I knew it was time to go to sleep when I started to see the insanity fleas. That's what I called the little black dots that jumped across my arms and burrowed into my flesh, tickling the underside of my skin. They usually started to appear after staying awake for three nights, which I was doing because I was spun out on methamphetamine. I was 16, and taking way too much of it with an addicted boyfriend.
Methamphetamine psychosis is a severe reaction estimated to occur in about 40 percent of users—which far surpasses rates of substance-induced psychosis associated with other commonly misused drugs. It's caused by the overproduction of dopamine in the brain that is induced by methamphetamine, says Larissa Mooney, director of the UCLA Addiction Medicine Clinic. In combination with other factors, like lack of sleep or a genetic predisposition to mental illness, this neurochemical surge can trigger a complete break from reality.
I experienced methamphetamine psychosis numerous times, and each break was different after the insanity fleas showed up. The first time, I hallucinated miniature people, about the size of my thumb, dancing and playing on the furniture in the house where I was getting high. The worst time, I believed that I had written the world into existence, and had to wage an epic war against evil shape-shifting wizards who morphed out of strangers everywhere I went. On other occasions I thought I was an alien, or had the ability to translate secret messages from dog barks, or had foreknowledge of an imminent nuclear attack on Seattle, where I lived. Each time was short—once I got some sleep, the psychosis waned. But those handful of hours were terrifying.
I managed to kick meth for good when I was 17. That was 2005, when the drug was being recognized nationally and internationally as a major problem. After that, the United States began tightening regulations around pseudoephedrine, an ingredient found in cold medicine that was being used to home-manufacture meth across the country. This led to a decline in meth use for several years. And in those years, rates of opioid addiction and opioid-related complications surged. The result? A hyper focus on what is now being termed the "opioid crisis," to the exclusion of other commonly misused drugs. But it appears that meth use is back on the rise, and with it a host of health and social problems that are going to become really hard to ignore if this upward trend continues.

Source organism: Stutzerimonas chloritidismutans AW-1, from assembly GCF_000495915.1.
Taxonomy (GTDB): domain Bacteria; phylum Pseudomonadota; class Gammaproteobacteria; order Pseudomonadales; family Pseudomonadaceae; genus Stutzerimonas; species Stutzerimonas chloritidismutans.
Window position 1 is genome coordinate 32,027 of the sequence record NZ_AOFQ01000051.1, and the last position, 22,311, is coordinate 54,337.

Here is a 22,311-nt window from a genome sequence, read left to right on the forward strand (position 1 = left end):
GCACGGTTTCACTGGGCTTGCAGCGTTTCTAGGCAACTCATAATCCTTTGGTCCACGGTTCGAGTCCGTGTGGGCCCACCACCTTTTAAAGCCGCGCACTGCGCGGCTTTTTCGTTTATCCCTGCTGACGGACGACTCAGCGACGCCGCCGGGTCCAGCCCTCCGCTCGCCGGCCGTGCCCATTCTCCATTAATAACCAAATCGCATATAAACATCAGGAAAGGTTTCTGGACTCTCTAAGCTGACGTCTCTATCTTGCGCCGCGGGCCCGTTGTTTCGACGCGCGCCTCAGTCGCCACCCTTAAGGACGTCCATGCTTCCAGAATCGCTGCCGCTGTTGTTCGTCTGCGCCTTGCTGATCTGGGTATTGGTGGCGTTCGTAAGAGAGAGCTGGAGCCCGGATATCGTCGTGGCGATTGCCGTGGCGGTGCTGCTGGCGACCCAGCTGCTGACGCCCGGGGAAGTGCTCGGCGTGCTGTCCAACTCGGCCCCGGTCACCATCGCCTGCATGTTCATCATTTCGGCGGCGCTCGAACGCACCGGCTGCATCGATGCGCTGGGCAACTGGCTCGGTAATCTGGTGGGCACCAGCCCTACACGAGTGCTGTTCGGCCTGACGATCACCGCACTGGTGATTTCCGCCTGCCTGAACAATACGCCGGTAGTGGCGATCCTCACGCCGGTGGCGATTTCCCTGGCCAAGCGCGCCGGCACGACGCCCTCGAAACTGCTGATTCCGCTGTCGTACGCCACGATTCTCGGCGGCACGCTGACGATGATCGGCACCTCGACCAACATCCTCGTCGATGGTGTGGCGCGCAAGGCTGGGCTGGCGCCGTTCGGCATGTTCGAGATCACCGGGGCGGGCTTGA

This resurgence may be compounded, in part, by the fact that polydrug use is common among people with substance use disorders in general. "It's common for people to use substances together," Mooney says. "For example, someone might take a stimulant [like methamphetamine] and a central nervous system depressant [such as heroin] to help alleviate the symptoms of the other substance. It's almost like using drugs for the opposite effect—if you're agitated you might take something more sedating to calm the anxiety."
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But the rise in meth use is not just a side-effect of the opioid crisis. Manufacturers have found new ways to create meth and get it into the hands of drug users, including using phenylacetone (P2P) instead of pseudoephedrine to cook bulk batches, kind of like fictional school-teacher-turned-kingpin Walter White on Breaking Bad. Because methamphetamine doesn't share the same prescription distribution as opioids—pharmaceutical methamphetamine (Desoxyn) is only prescribed in cases of severe narcolepsy, ADD, and morbid obesity—its usage rate will likely never rival that of opioids. But SAMSHA found that in 2014 there were 569,000 people over the age of 12 using methamphetamine within the month prior to the survey. That's almost double the low point of meth use, which was 314,000 in 2008, and statistically similar to the "meth crisis" of the early 2000s. It also surpassed heroin use in the same year.